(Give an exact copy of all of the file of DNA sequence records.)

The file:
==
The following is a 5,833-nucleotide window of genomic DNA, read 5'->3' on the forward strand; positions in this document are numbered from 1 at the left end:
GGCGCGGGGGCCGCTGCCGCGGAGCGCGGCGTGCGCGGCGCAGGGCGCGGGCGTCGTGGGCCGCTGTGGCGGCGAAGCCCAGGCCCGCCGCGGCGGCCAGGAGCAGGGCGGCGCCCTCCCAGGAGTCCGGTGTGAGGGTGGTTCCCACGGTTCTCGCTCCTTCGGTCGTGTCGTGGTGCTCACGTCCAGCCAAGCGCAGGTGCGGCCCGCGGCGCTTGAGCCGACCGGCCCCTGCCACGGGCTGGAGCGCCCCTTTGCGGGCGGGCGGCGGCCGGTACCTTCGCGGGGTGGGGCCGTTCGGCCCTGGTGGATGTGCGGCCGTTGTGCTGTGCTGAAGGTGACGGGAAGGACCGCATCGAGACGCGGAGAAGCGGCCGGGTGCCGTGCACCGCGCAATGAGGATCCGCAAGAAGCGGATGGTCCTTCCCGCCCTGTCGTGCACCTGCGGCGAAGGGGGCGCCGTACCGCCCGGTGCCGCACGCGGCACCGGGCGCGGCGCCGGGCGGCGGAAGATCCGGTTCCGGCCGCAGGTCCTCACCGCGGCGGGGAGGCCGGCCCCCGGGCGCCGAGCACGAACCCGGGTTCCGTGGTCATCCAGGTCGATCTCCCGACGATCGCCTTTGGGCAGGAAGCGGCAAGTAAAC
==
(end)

The following is a 5,833-nucleotide window of genomic DNA, read 5'->3' on the forward strand; positions in this document are numbered from 1 at the left end:
GGCGCGGGGGCCGCTGCCGCGGAGCGCGGCGTGCGCGGCGCAGGGCGCGGGCGTCGTGGGCCGCTGTGGCGGCGAAGCCCAGGCCCGCCGCGGCGGCCAGGAGCAGGGCGGCGCCCTCCCAGGAGTCCGGTGTGAGGGTGGTTCCCACGGTTCTCGCTCCTTCGGTCGTGTCGTGGTGCTCACGTCCAGCCAAGCGCAGGTGCGGCCCGCGGCGCTTGAGCCGACCGGCCCCTGCCACGGGCTGGAGCGCCCCTTTGCGGGCGGGCGGCGGCCGGTACCTTCGCGGGGTGGGGCCGTTCGGCCCTGGTGGATGTGCGGCCGTTGTGCTGTGCTGAAGGTGACGGGAAGGACCGCATCGAGACGCGGAGAAGCGGCCGGGTGCCGTGCACCGCGCAATGAGGATCCGCAAGAAGCGGATGGTCCTTCCCGCCCTGTCGTGCACCTGCGGCGAAGGGGGCGCCGTACCGCCCGGTGCCGCACGCGGCACCGGGCGCGGCGCCGGGCGGCGGAAGATCCGGTTCCGGCCGCAGGTCCTCACCGCGGCGGGGAGGCCGGCCCCCGGGCGCCGAGCACGAACCCGGGTTCCGTGGTCATCCAGGTCGATCTCCCGACGATCGCCTTTGGGCAGGAAGCGGCAAGTAAAC